Archive For The “psychology” Category

The Culture of Education by Jerome Bruner :: A Book Review by Scott London

By | February 11, 2013

He says that there are four dominant models of pedagogy today. The first views the student as an imitative learner and focuses on passing on skills and “know-how” through example and demonstrative action. This approach emphasizes talent, skills, and expertise, rather than knowledge and action. The second views students as learning from didactic exposure. It is based on the idea that learners should be presented with facts, principles, and rules of action which are to be learned, remembered, and then applied. The third sees children as thinkers and focuses on the development of intersubjective interchange. This model revolves around how the child makes sense of his or her world. It stresses the value of discussion and collaboration. The fourth model views children as knowledgeable and stresses the management of “objective” knowledge. This perspective holds that teaching should help children grasp the distinction between personal knowledge, on the one hand, and “what is taken to be kn…

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The Culture of Education by Jerome Bruner :: A Book Review by Scott London

By | February 11, 2013

He says that there are four dominant models of pedagogy today. The first views the student as an imitative learner and focuses on passing on skills and “know-how” through example and demonstrative action. This approach emphasizes talent, skills, and expertise, rather than knowledge and action. The second views students as learning from didactic exposure. It is based on the idea that learners should be presented with facts, principles, and rules of action which are to be learned, remembered, and then applied. The third sees children as thinkers and focuses on the development of intersubjective interchange. This model revolves around how the child makes sense of his or her world. It stresses the value of discussion and collaboration. The fourth model views children as knowledgeable and stresses the management of “objective” knowledge. This perspective holds that teaching should help children grasp the distinction between personal knowledge, on the one hand, and “what is taken to be kn…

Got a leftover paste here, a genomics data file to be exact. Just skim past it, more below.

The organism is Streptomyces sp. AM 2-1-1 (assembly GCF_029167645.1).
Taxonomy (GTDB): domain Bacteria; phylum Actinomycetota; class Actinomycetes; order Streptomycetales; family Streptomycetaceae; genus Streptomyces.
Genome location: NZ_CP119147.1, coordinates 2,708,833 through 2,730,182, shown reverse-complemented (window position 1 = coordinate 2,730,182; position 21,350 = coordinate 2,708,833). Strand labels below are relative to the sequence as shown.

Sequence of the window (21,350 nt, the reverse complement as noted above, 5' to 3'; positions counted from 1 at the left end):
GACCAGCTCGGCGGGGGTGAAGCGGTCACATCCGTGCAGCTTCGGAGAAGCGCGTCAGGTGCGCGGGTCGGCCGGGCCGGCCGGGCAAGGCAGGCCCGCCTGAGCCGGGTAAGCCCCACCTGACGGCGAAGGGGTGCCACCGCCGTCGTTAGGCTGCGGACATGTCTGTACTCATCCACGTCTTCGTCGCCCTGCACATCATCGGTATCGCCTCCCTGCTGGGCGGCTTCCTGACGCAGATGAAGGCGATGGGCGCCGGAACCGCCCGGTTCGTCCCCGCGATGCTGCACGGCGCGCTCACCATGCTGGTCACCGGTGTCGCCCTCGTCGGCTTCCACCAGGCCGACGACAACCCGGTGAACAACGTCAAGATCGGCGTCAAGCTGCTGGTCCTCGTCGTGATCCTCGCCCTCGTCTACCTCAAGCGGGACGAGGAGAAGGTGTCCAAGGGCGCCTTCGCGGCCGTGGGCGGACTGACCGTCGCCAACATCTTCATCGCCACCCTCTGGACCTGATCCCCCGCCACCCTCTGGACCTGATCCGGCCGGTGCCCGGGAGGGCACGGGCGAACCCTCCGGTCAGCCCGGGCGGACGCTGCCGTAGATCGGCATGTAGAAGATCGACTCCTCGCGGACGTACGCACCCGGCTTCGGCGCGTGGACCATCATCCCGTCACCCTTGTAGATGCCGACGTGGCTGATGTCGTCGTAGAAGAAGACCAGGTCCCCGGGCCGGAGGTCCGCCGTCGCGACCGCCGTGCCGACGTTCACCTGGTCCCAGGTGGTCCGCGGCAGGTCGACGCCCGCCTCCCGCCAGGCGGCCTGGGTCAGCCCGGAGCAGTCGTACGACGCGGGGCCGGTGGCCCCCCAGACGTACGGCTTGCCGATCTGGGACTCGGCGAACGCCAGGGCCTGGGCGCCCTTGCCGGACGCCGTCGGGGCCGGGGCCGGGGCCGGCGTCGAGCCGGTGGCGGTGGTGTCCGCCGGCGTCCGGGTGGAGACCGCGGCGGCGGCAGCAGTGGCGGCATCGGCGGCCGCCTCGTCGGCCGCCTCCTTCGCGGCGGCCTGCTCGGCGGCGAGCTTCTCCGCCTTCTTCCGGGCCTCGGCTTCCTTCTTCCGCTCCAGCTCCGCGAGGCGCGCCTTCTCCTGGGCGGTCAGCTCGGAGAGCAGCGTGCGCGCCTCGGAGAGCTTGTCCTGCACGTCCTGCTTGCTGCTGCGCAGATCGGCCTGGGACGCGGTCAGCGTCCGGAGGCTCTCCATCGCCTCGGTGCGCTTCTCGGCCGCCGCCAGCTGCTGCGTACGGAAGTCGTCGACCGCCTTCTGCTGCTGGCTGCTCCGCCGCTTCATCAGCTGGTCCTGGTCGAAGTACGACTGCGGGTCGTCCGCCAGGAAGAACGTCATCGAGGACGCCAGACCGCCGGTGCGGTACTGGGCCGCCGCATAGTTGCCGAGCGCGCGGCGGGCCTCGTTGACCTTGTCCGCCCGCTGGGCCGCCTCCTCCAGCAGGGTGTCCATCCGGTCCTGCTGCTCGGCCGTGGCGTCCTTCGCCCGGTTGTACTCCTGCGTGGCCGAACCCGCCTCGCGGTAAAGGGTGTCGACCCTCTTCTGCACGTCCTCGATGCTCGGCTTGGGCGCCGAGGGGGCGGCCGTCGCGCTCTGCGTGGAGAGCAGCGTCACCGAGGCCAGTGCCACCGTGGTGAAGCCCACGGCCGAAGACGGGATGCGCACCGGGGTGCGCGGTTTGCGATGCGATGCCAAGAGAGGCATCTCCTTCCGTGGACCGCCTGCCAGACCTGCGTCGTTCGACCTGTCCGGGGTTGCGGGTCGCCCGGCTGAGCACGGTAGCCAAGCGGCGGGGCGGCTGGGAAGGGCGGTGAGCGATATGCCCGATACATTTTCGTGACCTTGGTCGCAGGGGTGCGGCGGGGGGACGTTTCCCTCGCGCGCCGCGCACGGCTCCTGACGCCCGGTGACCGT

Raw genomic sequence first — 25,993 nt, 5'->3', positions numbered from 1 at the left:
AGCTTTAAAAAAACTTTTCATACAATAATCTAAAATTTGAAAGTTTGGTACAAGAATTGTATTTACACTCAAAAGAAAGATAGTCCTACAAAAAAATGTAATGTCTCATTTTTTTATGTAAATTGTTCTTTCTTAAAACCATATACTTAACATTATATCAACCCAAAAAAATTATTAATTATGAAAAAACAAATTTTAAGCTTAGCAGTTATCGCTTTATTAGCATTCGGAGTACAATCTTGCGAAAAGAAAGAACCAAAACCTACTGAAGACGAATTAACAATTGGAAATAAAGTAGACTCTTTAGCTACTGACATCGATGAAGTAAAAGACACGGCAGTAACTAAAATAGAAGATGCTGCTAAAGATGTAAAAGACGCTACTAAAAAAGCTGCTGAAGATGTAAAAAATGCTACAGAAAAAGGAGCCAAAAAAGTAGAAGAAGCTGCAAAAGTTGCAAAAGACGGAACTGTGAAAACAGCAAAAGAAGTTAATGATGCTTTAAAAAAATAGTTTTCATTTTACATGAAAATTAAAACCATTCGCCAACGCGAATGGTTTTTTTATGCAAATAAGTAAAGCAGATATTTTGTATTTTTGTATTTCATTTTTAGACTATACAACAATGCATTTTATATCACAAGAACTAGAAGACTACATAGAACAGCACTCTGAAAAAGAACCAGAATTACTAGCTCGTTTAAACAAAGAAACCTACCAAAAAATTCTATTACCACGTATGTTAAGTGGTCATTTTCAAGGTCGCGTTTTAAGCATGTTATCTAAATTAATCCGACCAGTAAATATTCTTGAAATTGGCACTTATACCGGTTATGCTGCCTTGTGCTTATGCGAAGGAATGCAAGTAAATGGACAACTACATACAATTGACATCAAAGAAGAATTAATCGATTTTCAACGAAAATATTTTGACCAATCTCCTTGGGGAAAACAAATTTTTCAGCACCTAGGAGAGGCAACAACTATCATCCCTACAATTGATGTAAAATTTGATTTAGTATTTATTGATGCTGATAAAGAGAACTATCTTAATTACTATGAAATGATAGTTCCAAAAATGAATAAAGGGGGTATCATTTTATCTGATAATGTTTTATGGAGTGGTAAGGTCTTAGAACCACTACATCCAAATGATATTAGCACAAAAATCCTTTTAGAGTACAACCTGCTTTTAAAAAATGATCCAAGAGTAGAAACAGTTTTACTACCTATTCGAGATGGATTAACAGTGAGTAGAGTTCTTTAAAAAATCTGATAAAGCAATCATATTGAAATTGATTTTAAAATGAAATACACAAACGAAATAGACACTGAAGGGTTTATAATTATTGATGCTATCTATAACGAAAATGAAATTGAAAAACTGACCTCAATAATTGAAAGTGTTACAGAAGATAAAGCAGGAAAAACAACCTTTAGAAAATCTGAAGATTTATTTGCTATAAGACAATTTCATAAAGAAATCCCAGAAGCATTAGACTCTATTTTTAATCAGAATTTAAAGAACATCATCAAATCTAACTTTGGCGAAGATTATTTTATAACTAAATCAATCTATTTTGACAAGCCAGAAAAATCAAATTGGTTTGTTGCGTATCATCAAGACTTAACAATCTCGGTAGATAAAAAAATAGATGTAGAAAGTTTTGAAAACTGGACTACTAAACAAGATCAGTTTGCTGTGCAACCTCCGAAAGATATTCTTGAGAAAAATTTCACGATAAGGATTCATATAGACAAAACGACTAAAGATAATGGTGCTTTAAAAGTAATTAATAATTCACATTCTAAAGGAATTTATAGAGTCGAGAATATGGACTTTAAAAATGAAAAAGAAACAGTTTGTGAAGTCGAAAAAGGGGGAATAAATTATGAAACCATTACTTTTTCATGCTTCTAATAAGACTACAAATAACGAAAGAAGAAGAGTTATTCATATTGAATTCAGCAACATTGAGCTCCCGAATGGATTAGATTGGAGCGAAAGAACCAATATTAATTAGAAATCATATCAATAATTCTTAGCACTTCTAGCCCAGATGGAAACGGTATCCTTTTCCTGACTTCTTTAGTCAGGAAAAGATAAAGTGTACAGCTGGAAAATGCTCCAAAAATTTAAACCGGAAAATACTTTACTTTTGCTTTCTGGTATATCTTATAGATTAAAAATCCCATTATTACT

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Why are some doctors so emotionally distant? Maybe it’s the economy.

By | August 29, 2012

I've got a good doctor, and one of the reasons I like him as much as I do is his "bedside manner"—the shorthand we all use for describing whether or not medical professionals are able to connect with their patients emotionally. But pu…

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Research Shows That the Smarter People Are, the More Susceptible They Are to Cognitive Bias : The New Yorker

By | June 13, 2012

When people face an uncertain situation, they don’t carefully evaluate the information or look up relevant statistics. Instead, their decisions depend on a long list of mental shortcuts, which often lead them to make foolish decisions. These shortcut…

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What metrics-driven games have a hard time measuring

By | January 9, 2012

Raph Koster’s on a tear these days on the theory and practice of game design. Today, it’s a fab little sermonette on why it’s not right to sneer at data-driven, “free-to-play” games that use extensive instrumentation to make games that captivate playe…

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2011′s biggest scandals in science

By | December 19, 2011

The Scientist magazine has put out their list of the top science scandals of 2011. I’m not normally a huge fan of overblown scandal recaps, but this particular one is interesting, I think, because it gives laypeople a peek into some major stories tha…

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Why Angry Birds is So Addictive

By | November 4, 2011

In this analysis, usability expert Charles Mauro dissects the wildly successful game Angry Birds in order to explain why it’s so engaging — what factors in the game affect human cognition so that we’ll spend hours flinging virtual birds at virtu…

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Why we crave creativity but reject creative ideas

By | September 27, 2011

Most people view creativity as an asset — until they come across a creative idea. That’s because creativity not only reveals new perspectives; it promotes a sense of uncertainty.

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BBC News – ‘Wi-fi refugees’ shelter in West Virginia mountains

By | September 17, 2011

There are five billion mobile phone subscriptions worldwide and advances in wireless technology make it increasingly difficult to escape the influence of mobile devices. But while most Americans seem to embrace continuous connectivity, some believe it’…

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Do Grades As Incentives Work? | Psychology Today

By | June 13, 2011

So do grades-as-incentives work? Students brought up in a system of incentives get accustomed working for grades. So yes. It works for many students to motivate work. But if "working" means learning, these external incentives teach the studen…

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